Methods: The study included 77 patients undergoing elective orthopaedic procedures under ultrasound-guided supraclavicular nerve block. After local anaesthetic injection, sensory block success was assessed every 3 min by pinprick, and motor block success was assessed every 5 min by the ability to flex the elbow and the hand against resistance. The PI was recorded at baseline and at 10, 20, and 30 min after anaesthetic injection in both blocked and non-blocked limbs. The PI ratio was calculated as the PI after 10 min divided by the PI at the baseline. Receiver operating characteristic curves were constructed for the accuracy of the PI in detection of block success.

Results: The PI was higher in the blocked limb at all time points, and this was paralleled by a higher PI ratio compared with the unblocked limb. Both the PI and the PI ratio at 10 min after injection showed a sensitivity and specificity of 100% for block success at cut-off values of 3.3 and 1.4, respectively.

Conclusions: The PI is a useful tool for evaluation of successful supraclavicular nerve block. A PI ratio of > 1.4 is a good predictor for block success.

2018
Hasanin, A., K. Taha, B. A. Elhamid, and S. M. Amin, "Evaluation of the effects of dexmedetomidine infusion on oxygenation and lung mechanics in morbidly obese patients with restrictive lung disease", BMC Anesthesiology, vol. 18, issue 1, pp. 104, 2018.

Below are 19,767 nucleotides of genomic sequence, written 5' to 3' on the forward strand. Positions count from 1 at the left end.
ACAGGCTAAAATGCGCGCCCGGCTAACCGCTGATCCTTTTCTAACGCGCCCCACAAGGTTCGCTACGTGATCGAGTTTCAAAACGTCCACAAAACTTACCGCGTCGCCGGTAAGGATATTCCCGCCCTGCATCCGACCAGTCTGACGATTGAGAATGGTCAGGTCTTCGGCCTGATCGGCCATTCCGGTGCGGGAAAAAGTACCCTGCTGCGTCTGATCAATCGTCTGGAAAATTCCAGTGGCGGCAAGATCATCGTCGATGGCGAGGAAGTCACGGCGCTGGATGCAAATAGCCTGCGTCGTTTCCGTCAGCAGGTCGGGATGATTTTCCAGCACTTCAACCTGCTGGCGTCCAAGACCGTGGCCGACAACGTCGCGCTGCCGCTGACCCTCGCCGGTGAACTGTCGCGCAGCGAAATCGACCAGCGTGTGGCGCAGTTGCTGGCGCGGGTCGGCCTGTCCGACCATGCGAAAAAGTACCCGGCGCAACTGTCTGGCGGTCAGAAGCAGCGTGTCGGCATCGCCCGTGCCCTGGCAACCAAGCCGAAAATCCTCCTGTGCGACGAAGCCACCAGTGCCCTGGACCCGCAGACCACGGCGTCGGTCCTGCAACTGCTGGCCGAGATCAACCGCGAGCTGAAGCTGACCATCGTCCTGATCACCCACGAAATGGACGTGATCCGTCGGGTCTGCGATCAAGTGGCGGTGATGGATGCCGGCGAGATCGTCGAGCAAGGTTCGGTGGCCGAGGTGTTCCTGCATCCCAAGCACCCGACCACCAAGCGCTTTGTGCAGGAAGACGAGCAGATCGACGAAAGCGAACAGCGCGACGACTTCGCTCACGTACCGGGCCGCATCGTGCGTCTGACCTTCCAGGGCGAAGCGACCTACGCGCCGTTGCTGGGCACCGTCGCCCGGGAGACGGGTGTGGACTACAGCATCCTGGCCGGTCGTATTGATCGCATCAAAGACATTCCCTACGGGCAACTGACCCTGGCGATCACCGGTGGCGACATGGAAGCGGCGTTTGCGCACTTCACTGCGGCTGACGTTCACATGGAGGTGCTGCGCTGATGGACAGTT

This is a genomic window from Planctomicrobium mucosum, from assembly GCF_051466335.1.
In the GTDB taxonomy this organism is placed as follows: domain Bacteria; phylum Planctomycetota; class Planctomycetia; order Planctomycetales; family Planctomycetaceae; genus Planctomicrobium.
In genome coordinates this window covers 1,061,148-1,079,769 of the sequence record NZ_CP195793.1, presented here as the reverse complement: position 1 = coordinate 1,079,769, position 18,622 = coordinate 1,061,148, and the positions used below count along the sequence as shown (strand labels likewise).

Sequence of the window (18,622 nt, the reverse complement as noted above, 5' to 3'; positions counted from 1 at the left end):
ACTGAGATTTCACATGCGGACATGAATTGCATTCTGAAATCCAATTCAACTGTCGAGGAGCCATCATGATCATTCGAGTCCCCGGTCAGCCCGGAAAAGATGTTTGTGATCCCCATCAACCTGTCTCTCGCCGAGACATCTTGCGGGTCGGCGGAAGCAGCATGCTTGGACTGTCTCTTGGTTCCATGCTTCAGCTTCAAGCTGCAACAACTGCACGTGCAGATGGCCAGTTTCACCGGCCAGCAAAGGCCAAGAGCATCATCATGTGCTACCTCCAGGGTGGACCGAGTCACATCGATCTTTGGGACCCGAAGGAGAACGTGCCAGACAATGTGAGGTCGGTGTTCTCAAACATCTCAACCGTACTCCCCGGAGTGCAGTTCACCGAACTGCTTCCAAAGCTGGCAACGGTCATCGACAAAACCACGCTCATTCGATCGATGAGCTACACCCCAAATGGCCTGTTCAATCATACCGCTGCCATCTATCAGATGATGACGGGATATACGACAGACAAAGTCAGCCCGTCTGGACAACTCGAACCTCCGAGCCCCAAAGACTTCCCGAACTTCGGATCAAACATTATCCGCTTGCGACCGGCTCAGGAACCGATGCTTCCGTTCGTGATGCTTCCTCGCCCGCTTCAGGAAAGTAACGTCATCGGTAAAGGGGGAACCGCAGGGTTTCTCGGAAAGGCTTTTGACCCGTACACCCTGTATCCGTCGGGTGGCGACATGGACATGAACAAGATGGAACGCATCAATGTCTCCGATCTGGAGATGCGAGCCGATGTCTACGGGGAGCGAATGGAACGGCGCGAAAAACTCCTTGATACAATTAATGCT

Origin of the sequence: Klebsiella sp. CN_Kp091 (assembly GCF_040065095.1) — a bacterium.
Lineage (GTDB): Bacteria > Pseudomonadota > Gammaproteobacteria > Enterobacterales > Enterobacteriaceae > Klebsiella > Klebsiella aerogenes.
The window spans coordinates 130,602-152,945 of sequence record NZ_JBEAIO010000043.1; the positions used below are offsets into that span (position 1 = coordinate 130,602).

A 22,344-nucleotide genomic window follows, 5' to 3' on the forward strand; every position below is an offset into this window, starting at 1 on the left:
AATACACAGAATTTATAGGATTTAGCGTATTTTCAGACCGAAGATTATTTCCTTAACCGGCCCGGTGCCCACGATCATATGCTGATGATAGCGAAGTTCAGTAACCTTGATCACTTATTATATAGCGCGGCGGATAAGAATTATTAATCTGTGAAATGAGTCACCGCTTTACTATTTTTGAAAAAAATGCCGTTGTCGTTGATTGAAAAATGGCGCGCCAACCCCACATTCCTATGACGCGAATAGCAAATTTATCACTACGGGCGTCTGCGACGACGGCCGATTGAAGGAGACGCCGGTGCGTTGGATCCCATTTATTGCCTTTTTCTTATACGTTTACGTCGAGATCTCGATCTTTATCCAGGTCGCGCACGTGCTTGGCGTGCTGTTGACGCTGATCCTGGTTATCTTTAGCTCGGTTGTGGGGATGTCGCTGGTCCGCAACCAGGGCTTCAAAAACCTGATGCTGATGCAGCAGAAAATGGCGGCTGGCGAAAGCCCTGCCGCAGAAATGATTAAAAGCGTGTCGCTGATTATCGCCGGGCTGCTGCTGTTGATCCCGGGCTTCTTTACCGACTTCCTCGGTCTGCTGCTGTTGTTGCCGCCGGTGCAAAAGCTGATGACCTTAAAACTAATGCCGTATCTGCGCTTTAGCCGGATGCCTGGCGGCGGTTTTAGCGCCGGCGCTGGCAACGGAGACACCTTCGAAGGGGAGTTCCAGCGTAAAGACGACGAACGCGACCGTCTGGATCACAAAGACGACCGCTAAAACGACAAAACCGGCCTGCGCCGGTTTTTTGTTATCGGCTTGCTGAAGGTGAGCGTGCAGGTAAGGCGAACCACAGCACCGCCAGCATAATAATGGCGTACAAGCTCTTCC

Hasanin, A., R. Soryal, T. Kaddah, S. A. E. Raouf, Y. Abdelwahab, K. Elshafaei, M. Elsayad, B. A. Elhamid, R. Fouad, D. Mahmoud, et al., "Hemodynamic effects of lateral tilt before and after spinal anesthesia during cesarean delivery: an observational study.", BMC anesthesiology, vol. 18, issue 1, pp. 8, 2018 01 15. Abstract

BACKGROUND: Post-spinal hypotension is a common maternal complication during cesarean delivery. Aortocaval compression by the gravid uterus has been assumed as a precipitating factor for post-spinal hypotension. The role of left lateral tilting position in improving maternal cardiac output after subarachnoid block (SAB) is unclear. The aim of this work is to investigate the effect of left lateral tilting on maternal hemodynamics after SAB.